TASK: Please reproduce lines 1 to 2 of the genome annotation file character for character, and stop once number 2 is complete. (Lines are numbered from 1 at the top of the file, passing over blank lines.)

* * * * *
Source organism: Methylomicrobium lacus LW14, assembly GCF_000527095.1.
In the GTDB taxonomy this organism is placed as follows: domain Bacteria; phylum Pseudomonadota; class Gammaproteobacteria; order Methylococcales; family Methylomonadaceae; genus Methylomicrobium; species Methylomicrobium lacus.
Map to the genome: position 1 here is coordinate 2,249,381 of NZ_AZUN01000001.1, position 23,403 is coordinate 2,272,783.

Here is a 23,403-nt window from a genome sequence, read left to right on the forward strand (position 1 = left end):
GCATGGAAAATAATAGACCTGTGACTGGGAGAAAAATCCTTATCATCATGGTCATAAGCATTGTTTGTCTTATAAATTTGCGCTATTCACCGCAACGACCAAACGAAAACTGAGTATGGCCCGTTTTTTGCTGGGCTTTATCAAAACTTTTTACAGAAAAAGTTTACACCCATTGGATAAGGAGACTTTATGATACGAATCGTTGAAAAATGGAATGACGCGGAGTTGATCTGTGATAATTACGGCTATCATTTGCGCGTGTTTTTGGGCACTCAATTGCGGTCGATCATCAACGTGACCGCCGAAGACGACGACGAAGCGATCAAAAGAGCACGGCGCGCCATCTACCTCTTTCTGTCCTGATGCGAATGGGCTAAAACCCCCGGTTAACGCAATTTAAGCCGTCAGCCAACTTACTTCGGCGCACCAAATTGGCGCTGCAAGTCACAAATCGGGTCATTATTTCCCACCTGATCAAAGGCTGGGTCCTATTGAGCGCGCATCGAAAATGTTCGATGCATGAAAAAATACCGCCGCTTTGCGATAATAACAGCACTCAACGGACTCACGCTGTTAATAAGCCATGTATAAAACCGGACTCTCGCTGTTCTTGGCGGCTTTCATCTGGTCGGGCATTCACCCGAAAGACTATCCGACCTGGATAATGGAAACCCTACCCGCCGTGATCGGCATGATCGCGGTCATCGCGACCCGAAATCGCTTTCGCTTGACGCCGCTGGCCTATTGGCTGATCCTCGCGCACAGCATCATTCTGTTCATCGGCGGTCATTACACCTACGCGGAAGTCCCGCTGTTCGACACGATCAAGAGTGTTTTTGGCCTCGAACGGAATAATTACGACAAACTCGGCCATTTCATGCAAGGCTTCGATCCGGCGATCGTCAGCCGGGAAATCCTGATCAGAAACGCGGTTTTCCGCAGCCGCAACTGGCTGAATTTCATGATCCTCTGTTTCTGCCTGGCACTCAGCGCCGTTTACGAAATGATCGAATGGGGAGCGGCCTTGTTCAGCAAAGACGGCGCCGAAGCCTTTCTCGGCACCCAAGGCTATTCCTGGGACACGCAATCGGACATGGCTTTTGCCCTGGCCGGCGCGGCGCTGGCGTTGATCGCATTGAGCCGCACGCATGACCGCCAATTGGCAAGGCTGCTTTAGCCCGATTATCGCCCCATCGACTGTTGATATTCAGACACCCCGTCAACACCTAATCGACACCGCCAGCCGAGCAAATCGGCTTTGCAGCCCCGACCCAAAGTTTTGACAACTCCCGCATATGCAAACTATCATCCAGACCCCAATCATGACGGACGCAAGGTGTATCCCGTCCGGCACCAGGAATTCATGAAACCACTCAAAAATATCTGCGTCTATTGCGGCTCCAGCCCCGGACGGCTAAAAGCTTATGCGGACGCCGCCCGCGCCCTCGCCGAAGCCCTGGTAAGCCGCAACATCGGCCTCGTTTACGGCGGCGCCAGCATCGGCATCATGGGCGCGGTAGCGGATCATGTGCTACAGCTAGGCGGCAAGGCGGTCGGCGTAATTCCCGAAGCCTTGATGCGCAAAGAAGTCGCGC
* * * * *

Source organism: Methylomicrobium lacus LW14, assembly GCF_000527095.1.
In the GTDB taxonomy this organism is placed as follows: domain Bacteria; phylum Pseudomonadota; class Gammaproteobacteria; order Methylococcales; family Methylomonadaceae; genus Methylomicrobium; species Methylomicrobium lacus.